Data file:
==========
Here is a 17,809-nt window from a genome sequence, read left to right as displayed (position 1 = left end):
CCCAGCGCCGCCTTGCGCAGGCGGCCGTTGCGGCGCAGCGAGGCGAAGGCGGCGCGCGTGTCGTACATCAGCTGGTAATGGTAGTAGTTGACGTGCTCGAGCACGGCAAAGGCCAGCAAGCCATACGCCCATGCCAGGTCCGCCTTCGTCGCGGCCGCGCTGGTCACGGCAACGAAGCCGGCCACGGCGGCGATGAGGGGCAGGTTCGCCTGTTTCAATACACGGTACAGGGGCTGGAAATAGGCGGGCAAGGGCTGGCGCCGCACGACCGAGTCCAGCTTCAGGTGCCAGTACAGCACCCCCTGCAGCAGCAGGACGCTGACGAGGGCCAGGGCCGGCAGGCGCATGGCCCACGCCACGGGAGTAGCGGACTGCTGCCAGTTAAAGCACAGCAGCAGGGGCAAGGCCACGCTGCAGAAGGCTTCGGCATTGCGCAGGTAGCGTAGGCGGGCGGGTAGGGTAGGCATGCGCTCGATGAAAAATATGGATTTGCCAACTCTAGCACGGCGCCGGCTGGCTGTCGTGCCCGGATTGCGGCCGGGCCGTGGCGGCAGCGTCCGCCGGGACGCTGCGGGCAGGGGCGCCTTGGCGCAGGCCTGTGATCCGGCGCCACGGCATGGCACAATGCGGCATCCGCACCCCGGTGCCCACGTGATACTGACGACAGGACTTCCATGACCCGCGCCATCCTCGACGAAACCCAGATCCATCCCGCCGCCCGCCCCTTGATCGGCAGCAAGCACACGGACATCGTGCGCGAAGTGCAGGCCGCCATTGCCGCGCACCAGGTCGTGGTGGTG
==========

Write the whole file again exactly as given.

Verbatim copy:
Here is a 17,809-nt window from a genome sequence, read left to right as displayed (position 1 = left end):
CCCAGCGCCGCCTTGCGCAGGCGGCCGTTGCGGCGCAGCGAGGCGAAGGCGGCGCGCGTGTCGTACATCAGCTGGTAATGGTAGTAGTTGACGTGCTCGAGCACGGCAAAGGCCAGCAAGCCATACGCCCATGCCAGGTCCGCCTTCGTCGCGGCCGCGCTGGTCACGGCAACGAAGCCGGCCACGGCGGCGATGAGGGGCAGGTTCGCCTGTTTCAATACACGGTACAGGGGCTGGAAATAGGCGGGCAAGGGCTGGCGCCGCACGACCGAGTCCAGCTTCAGGTGCCAGTACAGCACCCCCTGCAGCAGCAGGACGCTGACGAGGGCCAGGGCCGGCAGGCGCATGGCCCACGCCACGGGAGTAGCGGACTGCTGCCAGTTAAAGCACAGCAGCAGGGGCAAGGCCACGCTGCAGAAGGCTTCGGCATTGCGCAGGTAGCGTAGGCGGGCGGGTAGGGTAGGCATGCGCTCGATGAAAAATATGGATTTGCCAACTCTAGCACGGCGCCGGCTGGCTGTCGTGCCCGGATTGCGGCCGGGCCGTGGCGGCAGCGTCCGCCGGGACGCTGCGGGCAGGGGCGCCTTGGCGCAGGCCTGTGATCCGGCGCCACGGCATGGCACAATGCGGCATCCGCACCCCGGTGCCCACGTGATACTGACGACAGGACTTCCATGACCCGCGCCATCCTCGACGAAACCCAGATCCATCCCGCCGCCCGCCCCTTGATCGGCAGCAAGCACACGGACATCGTGCGCGAAGTGCAGGCCGCCATTGCCGCGCACCAGGTCGTGGTGGTG